Hopefully you can figure out a good solution!
Hi Jill. I hope you found a solution. we are having the same issue. Wanted to put a dinette where the jack knife. Just today found out we can’t do it…or need to come up with some creative solutions. If you found a solution to the problem, could you please share? Thank you! 🙂 Kathryn
Jill if you figured out a solution would you please share. I have the same issue only mine is the dinette area– it has the inverter & converter and hot water heater under the benches!
I have an old (1985) Class C that I would like to remove the jacknife couch and replace it with a twin size mattress. The generator sits under the couch and there are no slideouts. Does anyone have any ideas of the best way to do this?
Scroll down to this part of this article that says “Jackknife sofa converted to daybed”. Maybe something like that would work for you?
I had an 88 Allegro same thing I built a frame with cross supports for strength took 5/8th plywood and outside I burned the side with a small handheld torch by just going with the grain and hold torch about 6 to 8 inches away and go up and down if you don’t want to do that just polyurethane without the burning and put on your frame and you are ready for your mattress.l
Thanks for the tips!
I had a 88 Allegro generator under jackknife no slides so when removed the gen was part of the inside you will need to box it in with 5/8th plywood after framing it in use cross supports for strength. If you would like take the plywood outside and use a small torch and burn the side that will show and polyurethane it for luster then after dried install on your frame and put your twin mattress on it and the side showing will look great and you have a twin bed.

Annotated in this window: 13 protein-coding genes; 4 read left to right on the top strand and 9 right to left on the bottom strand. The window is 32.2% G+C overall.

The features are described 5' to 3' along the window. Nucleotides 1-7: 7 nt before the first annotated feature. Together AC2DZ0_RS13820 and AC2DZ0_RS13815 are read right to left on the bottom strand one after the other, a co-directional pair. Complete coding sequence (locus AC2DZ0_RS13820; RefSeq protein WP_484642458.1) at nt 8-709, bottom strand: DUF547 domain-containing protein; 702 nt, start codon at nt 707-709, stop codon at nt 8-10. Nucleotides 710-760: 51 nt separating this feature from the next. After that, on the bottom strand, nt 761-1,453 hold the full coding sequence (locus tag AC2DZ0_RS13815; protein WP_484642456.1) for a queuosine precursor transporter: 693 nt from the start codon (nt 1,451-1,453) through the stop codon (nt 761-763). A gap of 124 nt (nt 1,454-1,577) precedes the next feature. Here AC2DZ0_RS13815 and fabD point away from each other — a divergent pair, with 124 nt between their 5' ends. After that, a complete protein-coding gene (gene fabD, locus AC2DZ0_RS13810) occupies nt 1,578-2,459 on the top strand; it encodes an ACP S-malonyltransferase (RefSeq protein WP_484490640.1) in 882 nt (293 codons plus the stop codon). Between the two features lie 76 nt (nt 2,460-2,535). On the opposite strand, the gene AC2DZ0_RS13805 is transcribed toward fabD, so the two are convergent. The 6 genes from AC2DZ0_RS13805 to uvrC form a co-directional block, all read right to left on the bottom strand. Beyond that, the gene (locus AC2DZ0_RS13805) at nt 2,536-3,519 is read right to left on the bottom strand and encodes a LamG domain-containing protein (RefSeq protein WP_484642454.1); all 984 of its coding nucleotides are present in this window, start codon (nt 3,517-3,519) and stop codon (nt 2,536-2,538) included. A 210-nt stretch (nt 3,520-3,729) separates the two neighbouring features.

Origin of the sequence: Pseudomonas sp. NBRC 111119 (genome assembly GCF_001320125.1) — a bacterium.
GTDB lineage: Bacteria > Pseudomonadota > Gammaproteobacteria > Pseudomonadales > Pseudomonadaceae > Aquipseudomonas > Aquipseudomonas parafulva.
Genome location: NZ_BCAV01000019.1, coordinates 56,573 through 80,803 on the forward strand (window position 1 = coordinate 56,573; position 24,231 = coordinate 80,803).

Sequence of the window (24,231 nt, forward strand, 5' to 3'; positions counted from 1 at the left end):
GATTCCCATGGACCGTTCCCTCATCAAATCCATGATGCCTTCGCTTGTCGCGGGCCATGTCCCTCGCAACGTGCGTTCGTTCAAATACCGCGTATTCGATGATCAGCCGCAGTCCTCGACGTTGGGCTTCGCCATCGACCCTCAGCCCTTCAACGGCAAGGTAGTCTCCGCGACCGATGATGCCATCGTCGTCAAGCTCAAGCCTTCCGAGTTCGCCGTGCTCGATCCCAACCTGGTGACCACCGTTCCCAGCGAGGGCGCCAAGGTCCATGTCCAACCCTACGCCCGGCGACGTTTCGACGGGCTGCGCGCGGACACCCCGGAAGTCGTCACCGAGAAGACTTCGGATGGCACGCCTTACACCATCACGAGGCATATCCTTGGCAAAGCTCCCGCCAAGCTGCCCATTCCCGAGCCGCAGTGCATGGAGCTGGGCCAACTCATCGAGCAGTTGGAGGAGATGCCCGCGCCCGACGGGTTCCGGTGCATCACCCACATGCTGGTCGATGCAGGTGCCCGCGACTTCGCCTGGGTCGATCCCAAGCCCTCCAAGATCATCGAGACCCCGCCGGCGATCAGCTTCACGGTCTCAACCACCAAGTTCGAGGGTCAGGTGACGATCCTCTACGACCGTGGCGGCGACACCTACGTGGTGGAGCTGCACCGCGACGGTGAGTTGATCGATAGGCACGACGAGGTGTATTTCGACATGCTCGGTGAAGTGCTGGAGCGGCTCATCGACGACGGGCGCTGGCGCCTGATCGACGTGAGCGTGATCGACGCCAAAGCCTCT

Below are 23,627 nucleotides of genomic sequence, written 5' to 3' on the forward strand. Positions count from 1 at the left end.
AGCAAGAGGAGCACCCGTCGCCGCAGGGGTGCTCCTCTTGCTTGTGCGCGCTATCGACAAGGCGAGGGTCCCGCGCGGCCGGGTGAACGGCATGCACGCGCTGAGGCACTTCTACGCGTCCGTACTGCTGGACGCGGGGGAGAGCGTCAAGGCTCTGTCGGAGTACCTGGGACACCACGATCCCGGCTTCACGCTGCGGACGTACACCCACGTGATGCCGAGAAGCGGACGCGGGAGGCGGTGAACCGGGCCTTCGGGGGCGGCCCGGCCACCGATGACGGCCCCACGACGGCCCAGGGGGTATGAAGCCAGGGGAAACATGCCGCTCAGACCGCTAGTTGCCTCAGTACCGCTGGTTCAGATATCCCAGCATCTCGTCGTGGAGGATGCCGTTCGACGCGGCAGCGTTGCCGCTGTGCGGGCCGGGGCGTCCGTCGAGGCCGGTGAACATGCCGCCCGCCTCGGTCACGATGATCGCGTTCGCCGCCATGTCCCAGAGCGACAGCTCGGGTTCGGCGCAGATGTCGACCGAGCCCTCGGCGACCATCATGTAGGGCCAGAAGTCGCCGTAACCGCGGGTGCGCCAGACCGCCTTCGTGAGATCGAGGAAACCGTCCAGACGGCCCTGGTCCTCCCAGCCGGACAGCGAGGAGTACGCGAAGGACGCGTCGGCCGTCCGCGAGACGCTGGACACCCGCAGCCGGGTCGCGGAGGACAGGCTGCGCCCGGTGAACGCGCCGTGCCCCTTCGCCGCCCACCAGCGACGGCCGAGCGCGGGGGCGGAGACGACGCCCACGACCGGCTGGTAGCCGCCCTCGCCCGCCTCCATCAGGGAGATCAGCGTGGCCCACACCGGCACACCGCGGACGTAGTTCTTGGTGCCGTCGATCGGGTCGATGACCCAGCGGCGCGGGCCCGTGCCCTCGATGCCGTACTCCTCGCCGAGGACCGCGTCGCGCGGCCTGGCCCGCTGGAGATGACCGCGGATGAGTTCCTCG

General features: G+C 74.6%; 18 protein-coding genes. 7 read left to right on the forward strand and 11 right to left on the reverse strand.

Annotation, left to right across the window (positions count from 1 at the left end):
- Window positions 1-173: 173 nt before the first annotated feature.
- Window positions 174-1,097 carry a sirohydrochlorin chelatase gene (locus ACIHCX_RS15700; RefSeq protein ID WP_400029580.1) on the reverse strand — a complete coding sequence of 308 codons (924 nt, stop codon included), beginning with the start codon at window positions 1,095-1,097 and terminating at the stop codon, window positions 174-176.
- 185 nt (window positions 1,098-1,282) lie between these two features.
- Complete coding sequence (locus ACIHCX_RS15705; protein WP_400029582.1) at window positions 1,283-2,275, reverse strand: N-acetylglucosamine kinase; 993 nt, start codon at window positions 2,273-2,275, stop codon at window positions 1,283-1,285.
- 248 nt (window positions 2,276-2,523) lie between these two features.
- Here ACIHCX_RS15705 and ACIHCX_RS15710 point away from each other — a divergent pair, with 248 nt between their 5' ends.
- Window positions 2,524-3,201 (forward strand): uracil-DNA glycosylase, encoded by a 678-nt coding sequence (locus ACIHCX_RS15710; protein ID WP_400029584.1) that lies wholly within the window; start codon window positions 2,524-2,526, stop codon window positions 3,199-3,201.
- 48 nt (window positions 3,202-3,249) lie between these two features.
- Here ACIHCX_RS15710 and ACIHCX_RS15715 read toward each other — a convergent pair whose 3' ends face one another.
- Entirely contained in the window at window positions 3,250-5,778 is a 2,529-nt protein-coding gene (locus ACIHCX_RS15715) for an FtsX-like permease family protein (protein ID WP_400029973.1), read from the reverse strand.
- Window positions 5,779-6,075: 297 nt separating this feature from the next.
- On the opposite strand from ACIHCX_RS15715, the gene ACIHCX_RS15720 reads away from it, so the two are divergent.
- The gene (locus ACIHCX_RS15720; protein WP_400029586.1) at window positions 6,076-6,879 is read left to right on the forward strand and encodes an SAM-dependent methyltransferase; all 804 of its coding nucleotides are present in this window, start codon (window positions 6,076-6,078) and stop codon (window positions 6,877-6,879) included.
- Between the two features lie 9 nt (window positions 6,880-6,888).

I want to remove my electric sofa recliner out of the motorhome. I have a 27k cambria
You’ll just need to find where it’s bolted down and remove the bolts. With many RV sofas, the seat lifts up allowing access to the bolts underneath. I don’t have experience with an electric sofa so I don’t know if it’s plugged in to the floor or not, but if so, there should be a simple way to disconnect it. If it’s hardwired in like a light fixture, you would need to cut and cap the wires (I’m not an electrician so if you do that please consult someone who knows what they’re doing with electrical stuff) but I wouldn’t think the manufacturers would make it that difficult to remove since sofas often become worn out and need to be replaced.
I would like to remove an old jack knife sofa that is on top of a wood box. I am worried that the box supports the frame of the slide out. It is a old KZ trailer with a small slide just for sofa. Thank you.
Hi Nancy, since every RV is different I can’t tell you for sure whether the box is necessary for support or not, but I think it’s probably more likely that the purpose of the box is to conceal some electrical components or wiring. Particularly if the box is only anchored to the floor and back wall of the slide and not to the two side walls, I doubt there would be any impact on structural integrity, but you might have to come up with a different solution for concealing whatever the box is hiding. Disclaimer: I am not an expert on the structural integrity of RV’s so if you’re worried about it you might ask for a second opinion from an RV technician.